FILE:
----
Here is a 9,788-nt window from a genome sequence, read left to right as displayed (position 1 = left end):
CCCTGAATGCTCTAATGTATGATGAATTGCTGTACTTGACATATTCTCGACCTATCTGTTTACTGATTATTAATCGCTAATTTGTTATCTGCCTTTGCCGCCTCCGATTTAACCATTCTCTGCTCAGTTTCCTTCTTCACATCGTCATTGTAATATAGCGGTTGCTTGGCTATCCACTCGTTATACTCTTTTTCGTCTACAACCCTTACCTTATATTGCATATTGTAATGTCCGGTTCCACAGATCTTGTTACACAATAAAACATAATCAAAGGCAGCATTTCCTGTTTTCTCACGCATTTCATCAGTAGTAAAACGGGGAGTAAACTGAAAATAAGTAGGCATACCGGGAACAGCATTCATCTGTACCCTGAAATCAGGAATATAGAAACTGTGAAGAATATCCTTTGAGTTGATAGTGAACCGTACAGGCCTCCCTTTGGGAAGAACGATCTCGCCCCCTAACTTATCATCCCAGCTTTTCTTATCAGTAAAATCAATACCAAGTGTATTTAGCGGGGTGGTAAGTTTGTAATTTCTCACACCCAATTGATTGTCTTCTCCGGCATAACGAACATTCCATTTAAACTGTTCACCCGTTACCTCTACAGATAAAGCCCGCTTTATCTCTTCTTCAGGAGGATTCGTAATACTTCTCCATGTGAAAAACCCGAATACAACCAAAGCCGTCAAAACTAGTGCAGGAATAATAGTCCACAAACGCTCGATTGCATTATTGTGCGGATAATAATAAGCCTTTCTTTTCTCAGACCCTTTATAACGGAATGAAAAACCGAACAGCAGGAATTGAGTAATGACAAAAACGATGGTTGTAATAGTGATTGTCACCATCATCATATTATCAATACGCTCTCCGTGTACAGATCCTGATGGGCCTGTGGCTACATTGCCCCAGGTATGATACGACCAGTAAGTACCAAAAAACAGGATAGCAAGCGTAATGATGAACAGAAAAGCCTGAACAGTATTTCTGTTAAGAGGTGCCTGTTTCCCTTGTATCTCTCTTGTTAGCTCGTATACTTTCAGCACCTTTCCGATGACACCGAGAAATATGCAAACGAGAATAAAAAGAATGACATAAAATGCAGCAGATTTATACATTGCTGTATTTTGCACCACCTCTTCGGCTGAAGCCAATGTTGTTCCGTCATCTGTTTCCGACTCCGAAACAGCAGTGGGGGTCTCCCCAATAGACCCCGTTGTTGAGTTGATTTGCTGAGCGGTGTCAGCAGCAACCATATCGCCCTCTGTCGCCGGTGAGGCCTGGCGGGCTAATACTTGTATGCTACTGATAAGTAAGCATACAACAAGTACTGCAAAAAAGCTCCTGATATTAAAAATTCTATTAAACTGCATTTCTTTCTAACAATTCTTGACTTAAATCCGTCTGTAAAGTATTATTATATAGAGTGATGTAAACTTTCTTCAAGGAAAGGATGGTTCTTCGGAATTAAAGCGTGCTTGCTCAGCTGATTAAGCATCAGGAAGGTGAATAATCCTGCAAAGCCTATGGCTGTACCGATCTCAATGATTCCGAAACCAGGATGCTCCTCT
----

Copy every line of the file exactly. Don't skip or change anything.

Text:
Here is a 9,788-nt window from a genome sequence, read left to right as displayed (position 1 = left end):
CCCTGAATGCTCTAATGTATGATGAATTGCTGTACTTGACATATTCTCGACCTATCTGTTTACTGATTATTAATCGCTAATTTGTTATCTGCCTTTGCCGCCTCCGATTTAACCATTCTCTGCTCAGTTTCCTTCTTCACATCGTCATTGTAATATAGCGGTTGCTTGGCTATCCACTCGTTATACTCTTTTTCGTCTACAACCCTTACCTTATATTGCATATTGTAATGTCCGGTTCCACAGATCTTGTTACACAATAAAACATAATCAAAGGCAGCATTTCCTGTTTTCTCACGCATTTCATCAGTAGTAAAACGGGGAGTAAACTGAAAATAAGTAGGCATACCGGGAACAGCATTCATCTGTACCCTGAAATCAGGAATATAGAAACTGTGAAGAATATCCTTTGAGTTGATAGTGAACCGTACAGGCCTCCCTTTGGGAAGAACGATCTCGCCCCCTAACTTATCATCCCAGCTTTTCTTATCAGTAAAATCAATACCAAGTGTATTTAGCGGGGTGGTAAGTTTGTAATTTCTCACACCCAATTGATTGTCTTCTCCGGCATAACGAACATTCCATTTAAACTGTTCACCCGTTACCTCTACAGATAAAGCCCGCTTTATCTCTTCTTCAGGAGGATTCGTAATACTTCTCCATGTGAAAAACCCGAATACAACCAAAGCCGTCAAAACTAGTGCAGGAATAATAGTCCACAAACGCTCGATTGCATTATTGTGCGGATAATAATAAGCCTTTCTTTTCTCAGACCCTTTATAACGGAATGAAAAACCGAACAGCAGGAATTGAGTAATGACAAAAACGATGGTTGTAATAGTGATTGTCACCATCATCATATTATCAATACGCTCTCCGTGTACAGATCCTGATGGGCCTGTGGCTACATTGCCCCAGGTATGATACGACCAGTAAGTACCAAAAAACAGGATAGCAAGCGTAATGATGAACAGAAAAGCCTGAACAGTATTTCTGTTAAGAGGTGCCTGTTTCCCTTGTATCTCTCTTGTTAGCTCGTATACTTTCAGCACCTTTCCGATGACACCGAGAAATATGCAAACGAGAATAAAAAGAATGACATAAAATGCAGCAGATTTATACATTGCTGTATTTTGCACCACCTCTTCGGCTGAAGCCAATGTTGTTCCGTCATCTGTTTCCGACTCCGAAACAGCAGTGGGGGTCTCCCCAATAGACCCCGTTGTTGAGTTGATTTGCTGAGCGGTGTCAGCAGCAACCATATCGCCCTCTGTCGCCGGTGAGGCCTGGCGGGCTAATACTTGTATGCTACTGATAAGTAAGCATACAACAAGTACTGCAAAAAAGCTCCTGATATTAAAAATTCTATTAAACTGCATTTCTTTCTAACAATTCTTGACTTAAATCCGTCTGTAAAGTATTATTATATAGAGTGATGTAAACTTTCTTCAAGGAAAGGATGGTTCTTCGGAATTAAAGCGTGCTTGCTCAGCTGATTAAGCATCAGGAAGGTGAATAATCCTGCAAAGCCTATGGCTGTACCGATCTCAATGATTCCGAAACCAGGATGCTCCTCT